February 3, 1959
That’s “the day the music died” according to Don McLean’s 1971 hit “American Pie.” The cryptic lyrics of the song refer to the Buddy Holly, a native of Lubbock, Texas, who has been hailed as “the single most influential creative force in early rock and roll.”
Charles Hardin Holley was born in Lubbock, Texas on September 7, 1936–the fourth child of Lawrence and Ella Holley…but that’s not the name we remember. His family started calling him “Buddy”, and the name stuck. THAT’s the name we remember: Buddy Holly. (When he got his first shot as a recording artist, the record company accidentally misspelled his name–dropping the ‘e’–in his contract. Buddy just signed it, and that stuck, too.) That first contract didn’t bring the fame he hoped for, but the next one did!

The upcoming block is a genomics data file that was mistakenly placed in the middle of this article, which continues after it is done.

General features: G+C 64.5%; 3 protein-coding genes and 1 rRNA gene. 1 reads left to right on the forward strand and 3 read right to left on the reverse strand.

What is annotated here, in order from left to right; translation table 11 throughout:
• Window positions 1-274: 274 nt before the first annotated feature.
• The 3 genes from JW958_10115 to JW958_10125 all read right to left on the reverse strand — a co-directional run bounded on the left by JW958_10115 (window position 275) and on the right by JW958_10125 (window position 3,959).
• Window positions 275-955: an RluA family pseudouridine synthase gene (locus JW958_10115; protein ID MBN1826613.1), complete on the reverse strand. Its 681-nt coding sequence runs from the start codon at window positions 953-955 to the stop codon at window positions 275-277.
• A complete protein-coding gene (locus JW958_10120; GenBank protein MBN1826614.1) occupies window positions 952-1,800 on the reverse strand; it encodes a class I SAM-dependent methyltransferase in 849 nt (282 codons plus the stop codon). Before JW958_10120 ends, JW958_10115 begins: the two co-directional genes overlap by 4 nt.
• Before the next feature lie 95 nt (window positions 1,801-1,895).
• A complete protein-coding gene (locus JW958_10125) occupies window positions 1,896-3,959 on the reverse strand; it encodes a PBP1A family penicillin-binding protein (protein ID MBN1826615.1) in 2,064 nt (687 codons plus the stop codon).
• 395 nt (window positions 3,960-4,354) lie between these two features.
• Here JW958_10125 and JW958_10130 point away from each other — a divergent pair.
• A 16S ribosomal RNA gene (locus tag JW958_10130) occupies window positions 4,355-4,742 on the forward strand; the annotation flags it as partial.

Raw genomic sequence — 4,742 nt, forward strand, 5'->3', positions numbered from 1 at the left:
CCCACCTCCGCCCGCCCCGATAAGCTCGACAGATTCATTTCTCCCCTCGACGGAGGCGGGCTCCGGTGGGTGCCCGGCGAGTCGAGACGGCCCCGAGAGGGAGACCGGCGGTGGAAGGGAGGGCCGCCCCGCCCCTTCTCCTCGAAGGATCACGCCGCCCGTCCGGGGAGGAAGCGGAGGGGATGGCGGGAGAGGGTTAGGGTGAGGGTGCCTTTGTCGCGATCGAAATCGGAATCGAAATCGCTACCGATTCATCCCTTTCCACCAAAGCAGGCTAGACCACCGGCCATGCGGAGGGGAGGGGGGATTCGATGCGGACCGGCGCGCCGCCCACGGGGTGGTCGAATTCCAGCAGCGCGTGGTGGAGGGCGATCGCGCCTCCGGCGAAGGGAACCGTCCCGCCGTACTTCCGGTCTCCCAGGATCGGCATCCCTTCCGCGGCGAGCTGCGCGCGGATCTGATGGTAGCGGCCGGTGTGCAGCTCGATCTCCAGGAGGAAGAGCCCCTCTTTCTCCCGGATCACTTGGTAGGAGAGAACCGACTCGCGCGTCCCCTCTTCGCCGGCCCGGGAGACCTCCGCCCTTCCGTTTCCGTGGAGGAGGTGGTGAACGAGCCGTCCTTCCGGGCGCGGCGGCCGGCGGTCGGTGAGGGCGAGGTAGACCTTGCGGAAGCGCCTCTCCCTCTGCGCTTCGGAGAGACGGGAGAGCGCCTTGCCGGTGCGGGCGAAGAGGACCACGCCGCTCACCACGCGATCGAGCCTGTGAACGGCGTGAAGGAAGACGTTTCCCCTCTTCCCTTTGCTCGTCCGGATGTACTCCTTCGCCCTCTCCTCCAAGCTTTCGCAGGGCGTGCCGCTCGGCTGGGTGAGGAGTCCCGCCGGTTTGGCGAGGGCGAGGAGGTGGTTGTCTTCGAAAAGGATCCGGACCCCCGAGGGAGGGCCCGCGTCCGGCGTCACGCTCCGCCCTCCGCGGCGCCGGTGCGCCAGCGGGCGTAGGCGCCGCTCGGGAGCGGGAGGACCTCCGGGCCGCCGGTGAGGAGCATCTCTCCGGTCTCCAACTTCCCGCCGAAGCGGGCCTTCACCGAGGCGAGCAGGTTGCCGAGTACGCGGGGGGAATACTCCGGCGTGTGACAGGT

Skyrocketing to fame, Holly scored hit after hit for about a year and a half before his life was cut short at the age of 22 in a tragic plane crash outside Clear Lake, Iowa that also killed pilot Roger Peterson as well as fellow musicians Ritchie Valens, and J. P. “The Big Bopper” Richardson.
Fortunately the music of Buddy Holly is still very much alive…and will likely live forever. You may be surprised at how many of his hits you recognize over 55 years after his passing!
Have a listen, and if you’re ever in Lubbock, visit the Buddy Holly Center!
That’ll Be the Day